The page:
String Theory by Robin Stone (originally published in the Fall 2009 edition of OP)

String Theory is a bi- annual publication intended for guitarists who are interested in all aspects of music theory, specifically as it pertains to the guitar.

Chapter Two
Atypical Pentatonic Scales:
The Allman Brothers, Lydian and Mixolydian Pentatonic scales.

The Allman Brothers, Lydian, and Mixolydian Pentatonic scales; uniquely independent of one another, express three different signature sounds prevalent in rock improvisation.


String Theory: The Allman Brothers Pentatonic Scale

“Theres a lot of different forms of communication, but music is absolutely the purest one, man. You can’t hurt anybody with music. You can maybe offend somebody with songs and words, but you can’t offend anybody with music-it’s just all good. There’s nothing at all that could ever be bad about music, about playing it. It’s a wonderful thing. A grace.”
-Duane Allman

The Allman Brothers Band, best known for their jazz infused blues/rock has long been at the forefront of the southern rock and jam band genres. The original band line-up of Duane Allman, Dickie Betts guitar, Berry Oakley bass, Butch Trucks, Jaimoe Johanson drums and Greg Allman Hammond B-3, were together for only two short years before Duane Allmans untimely death on October 29th 1971, he was only 24 years old. From 1969-1971 the band had recorded four albums including what many consider to be one of the finest live recordings ever “The Allman Brothers Band At Fillmore East” produced by Tom Dowd. The “Brothers” catalog is impressive in its longevity. Their distinctive and original interpretation of the blending of southern blues and jazz created a timelessness to their sound. One aspect of their signature sound is what I like to call  the “Allman Brothers Pentatonic scale.” A six note scale consisting of the major pentatonic with an added perfect fourth scale degree. Technically a Hexatonic (6-note) scale, the Allman Brothers Pentatonic scale contains the following scale degrees:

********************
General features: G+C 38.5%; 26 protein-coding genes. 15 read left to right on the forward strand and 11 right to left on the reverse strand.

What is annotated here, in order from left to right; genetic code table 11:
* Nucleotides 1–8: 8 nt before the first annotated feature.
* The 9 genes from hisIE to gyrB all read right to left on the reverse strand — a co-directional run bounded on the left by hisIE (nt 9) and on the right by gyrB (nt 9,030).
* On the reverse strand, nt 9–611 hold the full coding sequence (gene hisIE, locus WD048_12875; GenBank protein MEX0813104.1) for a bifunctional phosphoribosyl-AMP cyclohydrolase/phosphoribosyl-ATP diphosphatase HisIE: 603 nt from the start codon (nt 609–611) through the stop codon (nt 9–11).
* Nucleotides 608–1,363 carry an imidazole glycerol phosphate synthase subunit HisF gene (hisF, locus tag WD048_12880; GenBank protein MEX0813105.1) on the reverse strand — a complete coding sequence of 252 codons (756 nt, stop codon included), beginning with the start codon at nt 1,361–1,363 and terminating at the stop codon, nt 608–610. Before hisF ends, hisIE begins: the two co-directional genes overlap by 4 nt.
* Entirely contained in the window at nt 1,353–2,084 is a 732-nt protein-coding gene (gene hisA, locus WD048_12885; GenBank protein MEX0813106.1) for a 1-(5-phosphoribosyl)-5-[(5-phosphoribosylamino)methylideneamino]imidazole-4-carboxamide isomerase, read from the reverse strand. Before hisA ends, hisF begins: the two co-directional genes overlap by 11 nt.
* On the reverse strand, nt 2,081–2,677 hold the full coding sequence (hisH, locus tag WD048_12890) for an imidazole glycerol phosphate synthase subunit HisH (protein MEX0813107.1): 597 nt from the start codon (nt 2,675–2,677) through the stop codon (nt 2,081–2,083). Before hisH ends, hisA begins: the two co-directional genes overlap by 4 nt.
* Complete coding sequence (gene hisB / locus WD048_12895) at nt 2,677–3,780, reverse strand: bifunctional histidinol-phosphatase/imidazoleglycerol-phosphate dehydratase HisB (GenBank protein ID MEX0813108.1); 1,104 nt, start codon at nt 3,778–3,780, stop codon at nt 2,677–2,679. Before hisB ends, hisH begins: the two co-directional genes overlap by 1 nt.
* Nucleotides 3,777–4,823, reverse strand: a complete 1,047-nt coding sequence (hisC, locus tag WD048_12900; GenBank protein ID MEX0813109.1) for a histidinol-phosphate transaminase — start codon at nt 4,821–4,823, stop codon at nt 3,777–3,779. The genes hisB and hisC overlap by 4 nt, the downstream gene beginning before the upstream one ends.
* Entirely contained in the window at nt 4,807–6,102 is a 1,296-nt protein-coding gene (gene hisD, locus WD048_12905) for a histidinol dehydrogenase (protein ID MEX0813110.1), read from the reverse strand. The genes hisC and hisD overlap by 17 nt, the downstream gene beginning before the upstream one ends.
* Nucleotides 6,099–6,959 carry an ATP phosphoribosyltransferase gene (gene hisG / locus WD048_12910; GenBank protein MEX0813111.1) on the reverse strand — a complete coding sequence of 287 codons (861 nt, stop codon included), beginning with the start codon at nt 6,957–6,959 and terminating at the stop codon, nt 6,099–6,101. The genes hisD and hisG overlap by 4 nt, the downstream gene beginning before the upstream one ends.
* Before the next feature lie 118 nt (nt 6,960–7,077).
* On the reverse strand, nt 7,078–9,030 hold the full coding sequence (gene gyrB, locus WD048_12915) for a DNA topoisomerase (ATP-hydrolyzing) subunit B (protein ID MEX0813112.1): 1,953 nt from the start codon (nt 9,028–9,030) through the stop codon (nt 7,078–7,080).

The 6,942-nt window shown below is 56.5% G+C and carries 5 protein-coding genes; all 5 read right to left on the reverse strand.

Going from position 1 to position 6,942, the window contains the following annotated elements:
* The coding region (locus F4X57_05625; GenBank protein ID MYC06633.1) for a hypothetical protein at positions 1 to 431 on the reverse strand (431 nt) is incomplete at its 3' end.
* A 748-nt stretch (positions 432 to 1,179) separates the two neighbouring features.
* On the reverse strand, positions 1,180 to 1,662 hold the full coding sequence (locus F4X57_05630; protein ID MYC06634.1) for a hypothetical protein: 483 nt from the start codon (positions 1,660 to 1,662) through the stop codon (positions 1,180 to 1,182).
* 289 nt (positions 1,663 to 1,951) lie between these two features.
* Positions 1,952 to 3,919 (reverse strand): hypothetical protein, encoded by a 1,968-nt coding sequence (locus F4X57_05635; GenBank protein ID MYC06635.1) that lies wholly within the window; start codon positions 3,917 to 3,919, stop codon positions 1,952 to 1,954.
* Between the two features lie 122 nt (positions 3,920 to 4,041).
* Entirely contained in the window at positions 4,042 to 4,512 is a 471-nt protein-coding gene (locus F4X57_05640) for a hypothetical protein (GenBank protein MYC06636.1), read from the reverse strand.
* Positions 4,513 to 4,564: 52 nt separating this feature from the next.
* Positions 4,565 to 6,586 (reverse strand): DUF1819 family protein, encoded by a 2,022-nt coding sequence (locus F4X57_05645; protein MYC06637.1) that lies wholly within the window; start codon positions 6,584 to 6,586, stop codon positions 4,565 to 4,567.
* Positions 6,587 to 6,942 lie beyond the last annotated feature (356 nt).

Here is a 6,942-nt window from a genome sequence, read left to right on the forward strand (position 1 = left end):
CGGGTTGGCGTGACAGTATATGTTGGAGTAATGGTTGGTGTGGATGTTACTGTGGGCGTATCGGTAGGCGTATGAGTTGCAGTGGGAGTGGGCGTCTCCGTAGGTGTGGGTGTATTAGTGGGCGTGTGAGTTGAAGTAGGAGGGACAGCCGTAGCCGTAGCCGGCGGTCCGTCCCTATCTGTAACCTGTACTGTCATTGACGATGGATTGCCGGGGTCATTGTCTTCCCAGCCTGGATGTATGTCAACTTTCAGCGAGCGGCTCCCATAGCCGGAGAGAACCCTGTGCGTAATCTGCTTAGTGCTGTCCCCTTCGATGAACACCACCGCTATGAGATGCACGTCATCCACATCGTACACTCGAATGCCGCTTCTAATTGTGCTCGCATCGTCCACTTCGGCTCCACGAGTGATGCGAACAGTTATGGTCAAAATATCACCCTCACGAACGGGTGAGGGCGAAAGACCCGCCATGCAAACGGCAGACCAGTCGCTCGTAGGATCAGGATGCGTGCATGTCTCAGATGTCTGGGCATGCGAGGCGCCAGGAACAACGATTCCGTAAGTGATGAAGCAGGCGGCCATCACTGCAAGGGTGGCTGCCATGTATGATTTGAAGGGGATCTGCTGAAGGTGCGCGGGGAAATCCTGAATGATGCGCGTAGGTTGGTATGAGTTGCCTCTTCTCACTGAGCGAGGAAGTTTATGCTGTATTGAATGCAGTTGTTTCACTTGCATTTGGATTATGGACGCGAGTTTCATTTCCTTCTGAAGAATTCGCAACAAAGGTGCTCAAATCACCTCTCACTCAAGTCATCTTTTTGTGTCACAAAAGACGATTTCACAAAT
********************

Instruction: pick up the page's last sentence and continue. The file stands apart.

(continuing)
Root, 2nd, 3rd, 4th, 5th, and 6th
The addition of the perfect fourth degree to the basic 5 note major pentatonic scale adds a unique color that helps to distinguish some of the Allman Brothers best known tunes such as Blue Sky, Jessica and Melissa.

Atypical Pentatonic Scales: The Allman Brothers Pentatonic

In the diagram below the red/blue roots shown are the root notes of the major pentatonic scale. The orange notes represent the perfect 4th degree. Experiment with this scale and listen to the Allman Brothers usage of it. If you are into jamming and a handful of your tunes are in a major key, whether its Ionian or Mixolydian (Lydian of course wouldn’t work because of the #4) then work on incorporating the Allman Brothers pentatonic scale sound into your playing vocabulary. The simple addition of the perfect 4th creates many new possibilities within an established harmonic framework. So explore, experiment and make good music with the Allman Brothers pentatonic scale.
In the next edition of String Theory we will take a look at another one of my favorite pentatonic scales, The Lydian Pentatonic scale.

View PDF file of The Allman Brothers Pentatonic scale fingerings here: